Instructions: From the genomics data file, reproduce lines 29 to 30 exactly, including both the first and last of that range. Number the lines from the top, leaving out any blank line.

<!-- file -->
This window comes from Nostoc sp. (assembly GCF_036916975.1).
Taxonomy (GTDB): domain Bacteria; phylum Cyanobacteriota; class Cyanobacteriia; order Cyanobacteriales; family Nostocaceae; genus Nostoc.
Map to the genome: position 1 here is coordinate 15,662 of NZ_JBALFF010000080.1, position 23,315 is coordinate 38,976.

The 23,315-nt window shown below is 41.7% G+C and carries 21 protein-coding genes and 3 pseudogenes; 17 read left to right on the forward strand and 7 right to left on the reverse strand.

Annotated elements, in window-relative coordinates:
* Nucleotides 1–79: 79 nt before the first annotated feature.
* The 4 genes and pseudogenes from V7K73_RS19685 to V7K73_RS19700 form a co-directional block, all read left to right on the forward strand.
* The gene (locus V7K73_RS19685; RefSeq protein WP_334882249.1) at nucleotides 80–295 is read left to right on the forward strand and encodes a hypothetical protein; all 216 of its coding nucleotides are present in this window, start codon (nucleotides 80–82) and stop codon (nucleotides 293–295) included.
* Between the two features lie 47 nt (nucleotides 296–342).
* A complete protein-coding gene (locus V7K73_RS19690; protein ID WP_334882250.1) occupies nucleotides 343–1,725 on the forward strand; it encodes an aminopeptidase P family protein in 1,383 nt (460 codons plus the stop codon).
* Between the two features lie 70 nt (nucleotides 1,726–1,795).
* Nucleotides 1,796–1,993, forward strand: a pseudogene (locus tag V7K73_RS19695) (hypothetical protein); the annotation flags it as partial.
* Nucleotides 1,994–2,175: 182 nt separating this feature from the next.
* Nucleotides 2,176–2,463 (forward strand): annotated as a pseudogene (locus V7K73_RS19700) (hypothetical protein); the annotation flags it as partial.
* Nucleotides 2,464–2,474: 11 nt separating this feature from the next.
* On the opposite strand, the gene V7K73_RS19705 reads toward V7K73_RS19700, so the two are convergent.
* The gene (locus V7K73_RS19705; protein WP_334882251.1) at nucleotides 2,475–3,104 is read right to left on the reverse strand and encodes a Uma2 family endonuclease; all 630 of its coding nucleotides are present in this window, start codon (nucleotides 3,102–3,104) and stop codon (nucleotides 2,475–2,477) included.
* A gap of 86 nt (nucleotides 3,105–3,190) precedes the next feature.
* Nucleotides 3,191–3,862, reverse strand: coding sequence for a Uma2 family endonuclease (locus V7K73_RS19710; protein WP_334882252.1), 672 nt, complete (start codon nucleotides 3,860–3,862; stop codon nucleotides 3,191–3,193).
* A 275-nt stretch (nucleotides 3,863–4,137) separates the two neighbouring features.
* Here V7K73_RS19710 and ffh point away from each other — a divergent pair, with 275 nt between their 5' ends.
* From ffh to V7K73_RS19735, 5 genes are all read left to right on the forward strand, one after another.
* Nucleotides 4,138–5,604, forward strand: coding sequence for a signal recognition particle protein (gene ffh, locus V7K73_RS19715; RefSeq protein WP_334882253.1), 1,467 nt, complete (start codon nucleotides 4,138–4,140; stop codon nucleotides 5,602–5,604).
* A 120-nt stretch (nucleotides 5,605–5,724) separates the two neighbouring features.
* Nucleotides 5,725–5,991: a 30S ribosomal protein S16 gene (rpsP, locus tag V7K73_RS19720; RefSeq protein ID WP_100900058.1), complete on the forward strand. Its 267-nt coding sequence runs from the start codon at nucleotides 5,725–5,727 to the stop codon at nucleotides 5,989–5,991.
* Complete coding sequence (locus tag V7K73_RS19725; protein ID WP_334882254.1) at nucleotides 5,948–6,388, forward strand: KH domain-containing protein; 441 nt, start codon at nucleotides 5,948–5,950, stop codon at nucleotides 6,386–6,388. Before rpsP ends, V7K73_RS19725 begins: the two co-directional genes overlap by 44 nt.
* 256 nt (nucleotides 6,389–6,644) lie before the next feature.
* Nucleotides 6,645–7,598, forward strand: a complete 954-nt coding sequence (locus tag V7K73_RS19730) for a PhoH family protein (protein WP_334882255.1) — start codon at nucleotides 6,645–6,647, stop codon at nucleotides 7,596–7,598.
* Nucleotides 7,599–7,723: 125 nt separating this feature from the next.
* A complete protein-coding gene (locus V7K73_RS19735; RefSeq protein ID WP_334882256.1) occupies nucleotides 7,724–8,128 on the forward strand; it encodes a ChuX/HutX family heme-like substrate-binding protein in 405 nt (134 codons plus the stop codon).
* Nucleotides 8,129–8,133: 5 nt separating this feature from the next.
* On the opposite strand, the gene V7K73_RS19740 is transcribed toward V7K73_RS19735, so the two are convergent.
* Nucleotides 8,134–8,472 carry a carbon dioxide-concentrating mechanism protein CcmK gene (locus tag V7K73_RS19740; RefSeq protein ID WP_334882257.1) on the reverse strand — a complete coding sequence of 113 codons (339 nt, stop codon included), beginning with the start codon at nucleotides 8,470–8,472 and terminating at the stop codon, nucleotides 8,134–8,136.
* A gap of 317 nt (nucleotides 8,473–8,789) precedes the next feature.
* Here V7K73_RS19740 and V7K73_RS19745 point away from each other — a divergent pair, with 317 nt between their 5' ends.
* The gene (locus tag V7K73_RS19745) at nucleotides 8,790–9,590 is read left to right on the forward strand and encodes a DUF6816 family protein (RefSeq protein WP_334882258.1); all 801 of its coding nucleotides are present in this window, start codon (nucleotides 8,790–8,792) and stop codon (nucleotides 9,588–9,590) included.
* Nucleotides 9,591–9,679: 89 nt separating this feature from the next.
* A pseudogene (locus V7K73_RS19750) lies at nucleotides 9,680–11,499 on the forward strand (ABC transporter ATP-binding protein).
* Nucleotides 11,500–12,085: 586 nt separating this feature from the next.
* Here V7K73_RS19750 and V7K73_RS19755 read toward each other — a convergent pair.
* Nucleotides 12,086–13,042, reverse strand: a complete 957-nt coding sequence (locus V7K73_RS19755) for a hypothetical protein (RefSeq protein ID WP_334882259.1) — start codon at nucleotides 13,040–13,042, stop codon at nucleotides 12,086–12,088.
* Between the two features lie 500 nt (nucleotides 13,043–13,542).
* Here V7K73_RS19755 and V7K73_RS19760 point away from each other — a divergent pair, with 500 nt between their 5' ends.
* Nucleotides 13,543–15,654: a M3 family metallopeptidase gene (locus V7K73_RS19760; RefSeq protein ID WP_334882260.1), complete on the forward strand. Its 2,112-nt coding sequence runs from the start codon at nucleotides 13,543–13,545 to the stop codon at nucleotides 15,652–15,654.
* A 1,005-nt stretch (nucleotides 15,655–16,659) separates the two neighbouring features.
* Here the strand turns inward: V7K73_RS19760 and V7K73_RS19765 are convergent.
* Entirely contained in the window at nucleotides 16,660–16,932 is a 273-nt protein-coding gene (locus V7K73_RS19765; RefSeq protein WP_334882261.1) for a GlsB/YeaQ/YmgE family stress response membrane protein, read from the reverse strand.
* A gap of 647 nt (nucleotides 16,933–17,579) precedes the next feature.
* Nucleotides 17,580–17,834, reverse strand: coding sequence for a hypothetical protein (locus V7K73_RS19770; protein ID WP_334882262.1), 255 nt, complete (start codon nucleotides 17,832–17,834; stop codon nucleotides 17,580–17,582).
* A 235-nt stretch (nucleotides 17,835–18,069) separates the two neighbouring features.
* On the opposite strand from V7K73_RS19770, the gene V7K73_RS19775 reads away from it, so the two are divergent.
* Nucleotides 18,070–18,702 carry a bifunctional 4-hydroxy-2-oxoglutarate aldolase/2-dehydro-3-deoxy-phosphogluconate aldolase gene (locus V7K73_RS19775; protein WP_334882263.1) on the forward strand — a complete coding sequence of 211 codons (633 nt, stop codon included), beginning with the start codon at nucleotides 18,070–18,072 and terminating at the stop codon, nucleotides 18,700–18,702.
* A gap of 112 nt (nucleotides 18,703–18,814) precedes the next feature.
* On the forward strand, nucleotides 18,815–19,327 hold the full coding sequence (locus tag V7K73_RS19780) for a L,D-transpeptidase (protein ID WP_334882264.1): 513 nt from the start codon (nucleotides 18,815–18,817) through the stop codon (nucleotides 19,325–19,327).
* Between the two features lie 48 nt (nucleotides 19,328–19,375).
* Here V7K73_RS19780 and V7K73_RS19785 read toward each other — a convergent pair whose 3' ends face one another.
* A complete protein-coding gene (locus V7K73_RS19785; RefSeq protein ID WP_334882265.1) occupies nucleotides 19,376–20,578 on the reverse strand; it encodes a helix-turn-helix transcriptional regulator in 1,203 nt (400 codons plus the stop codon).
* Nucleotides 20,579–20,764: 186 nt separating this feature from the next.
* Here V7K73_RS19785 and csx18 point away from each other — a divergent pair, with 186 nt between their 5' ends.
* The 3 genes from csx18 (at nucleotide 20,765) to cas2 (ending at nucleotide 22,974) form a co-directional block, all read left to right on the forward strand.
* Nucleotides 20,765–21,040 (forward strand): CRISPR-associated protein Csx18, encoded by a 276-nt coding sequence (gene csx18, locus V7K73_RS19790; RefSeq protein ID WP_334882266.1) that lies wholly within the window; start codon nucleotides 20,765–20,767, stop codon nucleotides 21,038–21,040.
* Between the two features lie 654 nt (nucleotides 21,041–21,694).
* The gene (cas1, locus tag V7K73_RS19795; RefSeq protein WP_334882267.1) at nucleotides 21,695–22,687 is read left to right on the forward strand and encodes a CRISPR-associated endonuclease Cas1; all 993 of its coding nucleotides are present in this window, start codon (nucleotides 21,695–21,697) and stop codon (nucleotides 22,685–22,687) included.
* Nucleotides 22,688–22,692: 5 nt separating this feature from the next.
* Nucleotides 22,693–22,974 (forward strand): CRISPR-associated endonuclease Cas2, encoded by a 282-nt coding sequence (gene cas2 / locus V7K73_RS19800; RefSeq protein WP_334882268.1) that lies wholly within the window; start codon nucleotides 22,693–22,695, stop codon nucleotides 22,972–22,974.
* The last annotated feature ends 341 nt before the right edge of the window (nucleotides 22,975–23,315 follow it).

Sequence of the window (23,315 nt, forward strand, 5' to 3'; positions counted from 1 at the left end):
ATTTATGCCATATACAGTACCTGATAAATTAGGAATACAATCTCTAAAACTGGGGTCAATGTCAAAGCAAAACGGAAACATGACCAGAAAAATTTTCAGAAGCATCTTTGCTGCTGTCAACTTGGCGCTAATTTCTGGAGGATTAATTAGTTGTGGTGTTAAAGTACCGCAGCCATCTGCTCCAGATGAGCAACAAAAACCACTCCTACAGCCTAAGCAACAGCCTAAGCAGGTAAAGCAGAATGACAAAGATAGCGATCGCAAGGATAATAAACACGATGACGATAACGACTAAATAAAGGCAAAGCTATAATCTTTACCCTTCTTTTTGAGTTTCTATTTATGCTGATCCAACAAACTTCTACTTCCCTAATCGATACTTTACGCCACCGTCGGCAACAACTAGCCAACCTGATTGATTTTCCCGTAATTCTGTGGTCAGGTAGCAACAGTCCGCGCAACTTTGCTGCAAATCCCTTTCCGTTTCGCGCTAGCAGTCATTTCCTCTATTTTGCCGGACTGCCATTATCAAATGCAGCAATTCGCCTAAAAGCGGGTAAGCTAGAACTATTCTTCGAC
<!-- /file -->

* Nucleotides 7,599–7,723: 125 nt separating this feature from the next.
* A complete protein-coding gene (locus V7K73_RS19735; RefSeq protein ID WP_334882256.1) occupies nucleotides 7,724–8,128 on the forward strand; it encodes a ChuX/HutX family heme-like substrate-binding protein in 405 nt (134 codons plus the stop codon).